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Attempt to Refute Suspension's Harmful Academic Impact Falls Flat

BOULDER, CO (June 1, 2017) – A new report from the Department of Education Reform at the University of Arkansas examines the association between out-of-school suspensions and student test scores. The findings and conclusions presented in the “working paper,” however, lack validity on multiple grounds.

Understanding a Vicious Cycle: Do Out-of-School Suspensions Impact Student Test Scores? was reviewed by Brea L. Perry of Indiana University and Daniel Losen of the University of California Los Angeles.

Using dynamic and multilevel regression modeling of six years of student discipline records from all K-12 public schools in Arkansas, the paper purports to estimate a causal relationship between exclusionary discipline and academic performance. It concludes, in contrast to prior work, that the number of days of suspension a student receives has a very modest positive relationship to math and language arts test scores.

The reviewers explain that the effects of out-of-school suspension are not measured in the academic year in which suspensions occurred, but instead are measured at least a full academic year later. In other words, the study design does not adequately capture lost instructional time, deterioration of student-teacher relationships, psychological distress, and other immediate consequences of suspension that would logically affect academic performance in the same academic year. Instead, the analyses only consider the delayed effect of suspension, without accounting for suspensions occurring more recently.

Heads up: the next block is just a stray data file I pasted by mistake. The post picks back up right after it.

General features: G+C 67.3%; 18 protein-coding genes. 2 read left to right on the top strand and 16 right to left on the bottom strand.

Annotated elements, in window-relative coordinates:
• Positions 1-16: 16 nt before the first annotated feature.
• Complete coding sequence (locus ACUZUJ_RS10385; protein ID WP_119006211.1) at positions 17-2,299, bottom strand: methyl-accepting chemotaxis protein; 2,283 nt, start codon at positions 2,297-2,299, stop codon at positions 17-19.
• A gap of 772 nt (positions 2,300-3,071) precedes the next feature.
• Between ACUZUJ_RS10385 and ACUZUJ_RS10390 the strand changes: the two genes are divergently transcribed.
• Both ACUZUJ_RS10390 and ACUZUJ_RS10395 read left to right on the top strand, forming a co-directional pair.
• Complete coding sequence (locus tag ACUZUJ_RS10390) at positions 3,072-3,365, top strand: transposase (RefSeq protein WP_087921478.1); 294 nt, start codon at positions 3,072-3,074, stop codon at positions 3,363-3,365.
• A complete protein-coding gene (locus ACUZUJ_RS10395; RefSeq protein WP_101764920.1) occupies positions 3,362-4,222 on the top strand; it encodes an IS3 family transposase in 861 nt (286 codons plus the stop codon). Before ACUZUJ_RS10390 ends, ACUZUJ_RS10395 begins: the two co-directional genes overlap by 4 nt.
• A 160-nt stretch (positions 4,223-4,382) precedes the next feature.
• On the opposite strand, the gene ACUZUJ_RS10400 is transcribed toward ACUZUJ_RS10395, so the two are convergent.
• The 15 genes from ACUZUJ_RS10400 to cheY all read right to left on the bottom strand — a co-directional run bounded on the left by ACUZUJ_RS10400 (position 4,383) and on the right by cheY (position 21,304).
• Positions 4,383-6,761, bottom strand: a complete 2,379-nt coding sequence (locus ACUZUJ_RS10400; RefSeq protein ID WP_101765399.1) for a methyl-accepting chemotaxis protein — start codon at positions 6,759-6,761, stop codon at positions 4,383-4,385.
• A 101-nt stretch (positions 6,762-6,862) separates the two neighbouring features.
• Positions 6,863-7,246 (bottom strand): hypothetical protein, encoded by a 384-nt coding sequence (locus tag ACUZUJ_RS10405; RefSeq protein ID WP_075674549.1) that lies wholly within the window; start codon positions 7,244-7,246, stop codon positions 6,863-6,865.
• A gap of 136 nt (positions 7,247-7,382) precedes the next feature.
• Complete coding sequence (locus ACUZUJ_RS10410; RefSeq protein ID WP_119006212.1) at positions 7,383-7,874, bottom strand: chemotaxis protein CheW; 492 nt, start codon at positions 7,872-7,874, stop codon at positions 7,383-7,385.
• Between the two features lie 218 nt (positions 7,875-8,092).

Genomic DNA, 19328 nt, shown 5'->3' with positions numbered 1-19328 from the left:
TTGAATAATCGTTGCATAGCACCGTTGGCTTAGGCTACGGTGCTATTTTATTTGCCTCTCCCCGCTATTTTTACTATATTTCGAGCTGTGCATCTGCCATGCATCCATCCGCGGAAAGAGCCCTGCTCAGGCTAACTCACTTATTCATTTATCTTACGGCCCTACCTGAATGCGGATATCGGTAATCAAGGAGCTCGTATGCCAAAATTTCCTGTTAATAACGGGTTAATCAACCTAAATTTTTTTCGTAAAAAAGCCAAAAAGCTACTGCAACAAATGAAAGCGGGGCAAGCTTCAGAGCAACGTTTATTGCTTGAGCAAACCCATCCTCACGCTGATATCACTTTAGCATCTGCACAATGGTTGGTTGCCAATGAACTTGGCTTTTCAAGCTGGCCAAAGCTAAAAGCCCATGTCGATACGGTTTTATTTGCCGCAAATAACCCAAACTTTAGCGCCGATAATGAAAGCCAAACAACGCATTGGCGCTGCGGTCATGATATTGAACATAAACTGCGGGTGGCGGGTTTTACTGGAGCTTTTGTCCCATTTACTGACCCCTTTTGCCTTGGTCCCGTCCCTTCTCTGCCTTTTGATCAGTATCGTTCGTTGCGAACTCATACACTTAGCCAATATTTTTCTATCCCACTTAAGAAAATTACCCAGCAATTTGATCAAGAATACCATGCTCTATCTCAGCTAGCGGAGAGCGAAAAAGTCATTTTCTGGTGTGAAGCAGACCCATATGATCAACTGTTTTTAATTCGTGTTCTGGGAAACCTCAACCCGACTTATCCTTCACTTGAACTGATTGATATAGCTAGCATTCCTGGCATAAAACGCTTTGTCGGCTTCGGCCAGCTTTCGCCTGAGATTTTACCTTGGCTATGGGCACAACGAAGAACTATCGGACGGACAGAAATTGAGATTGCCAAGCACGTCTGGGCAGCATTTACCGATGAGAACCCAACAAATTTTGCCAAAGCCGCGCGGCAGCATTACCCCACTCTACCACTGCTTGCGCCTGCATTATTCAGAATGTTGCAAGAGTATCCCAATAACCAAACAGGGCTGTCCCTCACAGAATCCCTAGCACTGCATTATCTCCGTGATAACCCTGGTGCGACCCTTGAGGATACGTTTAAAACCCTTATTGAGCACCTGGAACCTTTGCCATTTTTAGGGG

The findings also have weak face validity in light of the weight of evidence suggesting that exclusionary discipline and school absences have adverse effects on key outcomes such as test scores, GPA, grade retention, and dropping out – including research conducted using the Arkansas dataset by a member of this same research team, examining grade retention.

For these and other reasons, the reviewers caution that this paper should not be used to guide disciplinary policy and practice.

Find the review by Brea L. Perry and Daniel Losen at:

Find Understanding a Vicious Cycle: Do Out-of-School Suspensions Impact Student Test Scores? by Kaitlin P. Anderson, Gary W. Ritter, & Gema Zamarro, published by The University of Arkansas, Department of Education Reform, at:

The National Education Policy Center (NEPC) Think Twice Think Tank Review Project ( provides the public, policymakers, and the press with timely, academically sound reviews of selected publications. The project is made possible in part by support provided by the Great Lakes Center for Education Research and Practice:

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